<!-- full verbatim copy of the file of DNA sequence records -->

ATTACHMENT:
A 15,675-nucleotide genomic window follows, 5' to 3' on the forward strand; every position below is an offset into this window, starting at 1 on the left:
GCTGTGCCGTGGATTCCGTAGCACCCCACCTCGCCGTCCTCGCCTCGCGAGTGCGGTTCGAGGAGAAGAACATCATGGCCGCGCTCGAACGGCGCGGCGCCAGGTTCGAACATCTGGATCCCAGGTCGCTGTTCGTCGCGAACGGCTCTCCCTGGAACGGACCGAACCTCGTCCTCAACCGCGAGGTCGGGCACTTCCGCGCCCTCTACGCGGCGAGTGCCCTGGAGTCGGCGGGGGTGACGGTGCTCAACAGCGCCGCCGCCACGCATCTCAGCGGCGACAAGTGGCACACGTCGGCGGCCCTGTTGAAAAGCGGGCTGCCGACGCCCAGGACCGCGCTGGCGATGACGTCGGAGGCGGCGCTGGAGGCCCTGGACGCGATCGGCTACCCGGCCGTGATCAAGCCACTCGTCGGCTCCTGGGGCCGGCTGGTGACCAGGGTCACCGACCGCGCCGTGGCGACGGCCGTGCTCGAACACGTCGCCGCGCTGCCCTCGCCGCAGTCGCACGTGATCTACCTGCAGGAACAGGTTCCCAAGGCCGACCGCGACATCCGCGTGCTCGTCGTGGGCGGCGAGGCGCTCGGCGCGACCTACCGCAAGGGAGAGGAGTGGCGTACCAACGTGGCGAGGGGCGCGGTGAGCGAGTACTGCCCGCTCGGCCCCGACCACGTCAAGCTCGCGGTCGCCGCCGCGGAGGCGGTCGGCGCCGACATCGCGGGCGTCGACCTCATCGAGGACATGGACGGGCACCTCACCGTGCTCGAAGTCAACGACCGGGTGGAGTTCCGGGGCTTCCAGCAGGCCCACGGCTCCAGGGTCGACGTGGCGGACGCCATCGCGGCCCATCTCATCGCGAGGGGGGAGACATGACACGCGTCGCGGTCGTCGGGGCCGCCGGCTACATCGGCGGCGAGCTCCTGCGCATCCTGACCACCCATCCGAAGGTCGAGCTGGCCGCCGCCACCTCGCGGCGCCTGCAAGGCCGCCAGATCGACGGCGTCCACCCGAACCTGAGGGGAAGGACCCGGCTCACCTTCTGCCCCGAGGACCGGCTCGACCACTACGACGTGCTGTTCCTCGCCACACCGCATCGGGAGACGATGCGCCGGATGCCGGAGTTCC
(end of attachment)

A 15,675-nucleotide genomic window follows, 5' to 3' on the forward strand; every position below is an offset into this window, starting at 1 on the left:
GCTGTGCCGTGGATTCCGTAGCACCCCACCTCGCCGTCCTCGCCTCGCGAGTGCGGTTCGAGGAGAAGAACATCATGGCCGCGCTCGAACGGCGCGGCGCCAGGTTCGAACATCTGGATCCCAGGTCGCTGTTCGTCGCGAACGGCTCTCCCTGGAACGGACCGAACCTCGTCCTCAACCGCGAGGTCGGGCACTTCCGCGCCCTCTACGCGGCGAGTGCCCTGGAGTCGGCGGGGGTGACGGTGCTCAACAGCGCCGCCGCCACGCATCTCAGCGGCGACAAGTGGCACACGTCGGCGGCCCTGTTGAAAAGCGGGCTGCCGACGCCCAGGACCGCGCTGGCGATGACGTCGGAGGCGGCGCTGGAGGCCCTGGACGCGATCGGCTACCCGGCCGTGATCAAGCCACTCGTCGGCTCCTGGGGCCGGCTGGTGACCAGGGTCACCGACCGCGCCGTGGCGACGGCCGTGCTCGAACACGTCGCCGCGCTGCCCTCGCCGCAGTCGCACGTGATCTACCTGCAGGAACAGGTTCCCAAGGCCGACCGCGACATCCGCGTGCTCGTCGTGGGCGGCGAGGCGCTCGGCGCGACCTACCGCAAGGGAGAGGAGTGGCGTACCAACGTGGCGAGGGGCGCGGTGAGCGAGTACTGCCCGCTCGGCCCCGACCACGTCAAGCTCGCGGTCGCCGCCGCGGAGGCGGTCGGCGCCGACATCGCGGGCGTCGACCTCATCGAGGACATGGACGGGCACCTCACCGTGCTCGAAGTCAACGACCGGGTGGAGTTCCGGGGCTTCCAGCAGGCCCACGGCTCCAGGGTCGACGTGGCGGACGCCATCGCGGCCCATCTCATCGCGAGGGGGGAGACATGACACGCGTCGCGGTCGTCGGGGCCGCCGGCTACATCGGCGGCGAGCTCCTGCGCATCCTGACCACCCATCCGAAGGTCGAGCTGGCCGCCGCCACCTCGCGGCGCCTGCAAGGCCGCCAGATCGACGGCGTCCACCCGAACCTGAGGGGAAGGACCCGGCTCACCTTCTGCCCCGAGGACCGGCTCGACCACTACGACGTGCTGTTCCTCGCCACACCGCATCGGGAGACGATGCGCCGGATGCCGGAGTTCC